The Bitcoin community is on edge as a leaked document (below) shows that the Mt. Gox exchange, a longtime pillar of the virtual currency, is missing hundreds of millions of dollars worth of customer money and is heading for bankruptcy.
Meanwhile, the leaders of high profile Bitcoin companies, including Coinbase and Circle, issued a public letter promising to re-establish the trust “squandered” by Mt. Gox even as the value of bitcoin continues to fall. As the Winkdex shows, it’s off more than 17 percent in the last 24 hours (Update: the price has stabilized around $490 as of Tuesday morning and was back above $500 by noon):
These are just some of the facts that came to light during a fast-moving series of events on Monday that also saw Mt. Gox’s website and Twitter account go blank, and that come on the heels of the CEO of Mt. Gox leaving the Board of the Bitcoin Foundation.
Taken together, the events represent an existential crisis for Bitcoin at a time when the virtual currency is starting to get mainstream consumer adoption, and governments are granting it cautious approval. As the leaked document, which is a crisis management guide for Mt. Gox, noted:
with Bitcoin/crypto just recently gaining acceptance in the public eye, the likely damage in public perception to this class of technology could put it back 5~10 years, and cause governments to react swiftly and harshly. At the risk of appearing hyperbolic, this could be the end of Bitcoin, at least for most of the public.
The provenance of the document, titled “Crisis Strategy Draft” (embedded below) and leaked by a Bitcoin blogger, is unclear but a source has confirmed to Gigaom that it is authentic. It says that Mt. Gox has lost 744,408 bitcoins due to theft, and includes this table that says the company is in the red for tens of millions of dollars in fiat currencies (such as dollars or yen) as well as millions of bitcoins:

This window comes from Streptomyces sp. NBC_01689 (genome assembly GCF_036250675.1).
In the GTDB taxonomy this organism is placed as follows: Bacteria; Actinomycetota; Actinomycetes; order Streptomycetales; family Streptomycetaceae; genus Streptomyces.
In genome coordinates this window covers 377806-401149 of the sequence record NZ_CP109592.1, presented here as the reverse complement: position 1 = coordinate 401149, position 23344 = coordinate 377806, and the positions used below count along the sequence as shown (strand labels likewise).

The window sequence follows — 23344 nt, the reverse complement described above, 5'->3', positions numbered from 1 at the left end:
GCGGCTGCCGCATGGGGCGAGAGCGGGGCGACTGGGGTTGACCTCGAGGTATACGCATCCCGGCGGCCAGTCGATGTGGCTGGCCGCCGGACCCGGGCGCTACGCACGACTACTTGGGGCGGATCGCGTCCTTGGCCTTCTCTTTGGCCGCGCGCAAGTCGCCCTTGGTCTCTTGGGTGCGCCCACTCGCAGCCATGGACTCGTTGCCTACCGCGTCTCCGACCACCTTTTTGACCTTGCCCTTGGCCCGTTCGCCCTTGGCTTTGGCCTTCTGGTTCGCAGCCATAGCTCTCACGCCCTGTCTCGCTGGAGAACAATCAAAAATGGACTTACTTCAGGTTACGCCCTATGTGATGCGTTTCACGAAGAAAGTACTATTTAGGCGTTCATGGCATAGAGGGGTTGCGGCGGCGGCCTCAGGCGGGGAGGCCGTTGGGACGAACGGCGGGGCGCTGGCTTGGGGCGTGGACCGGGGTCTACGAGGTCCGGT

The document also contains slides that propose ways to reassure the public, such as the orderly resignation of CEO Mark Karpeles and his replacement by a team of technocrats. It also states that the “damage has already been done” as a result of “transaction malleability” — a weakness that permits bad actors to tamper with transaction records (Mt. Gox had been alerted about the vulnerability but failed to fix it, leaving its ledgers a muddle).
As with so many things Bitcion, it’s hard to tell what’s really going on here: Who stole the Mt. Gox money? And are they, as has happened in past crashes, exploiting the current crisis? Conversely, are figures like Circle’s Jeremy Allaire or the Winklevoss twins, who own millions of bitcoins, stepping in to halt the currency’s current slide — much like a central bank would do?
I’ll report more soon but, for now, it’s enough to repeat my recent argument (“Is this any way to run Bitcoin?”) calling for proper governance from the Bitcoin Foundation and other self-styled leaders of the virtual currency. They better hurry before this thing gets even worse.
Update: Fortune reports that Second Market is launching a New York-based bitcoin exchange; the company’s CEO, Barry Silbert, holds significant amounts of bitcoin. Meanwhile, the Mt. Gox site is finally back up, but now only consists of a brief statement, saying “a decision was taken to close all transactions for the time being in order to protect the site and its users.”
Late Tuesday morning, New York state’s head financial regulator, Benjamin Lawsky, issued a statement about the Mt. Gox mess, saying they “underscore that smart, tailored regulation could play an important role in protecting consumers and the security of the money that they entrust to virtual currency firms.”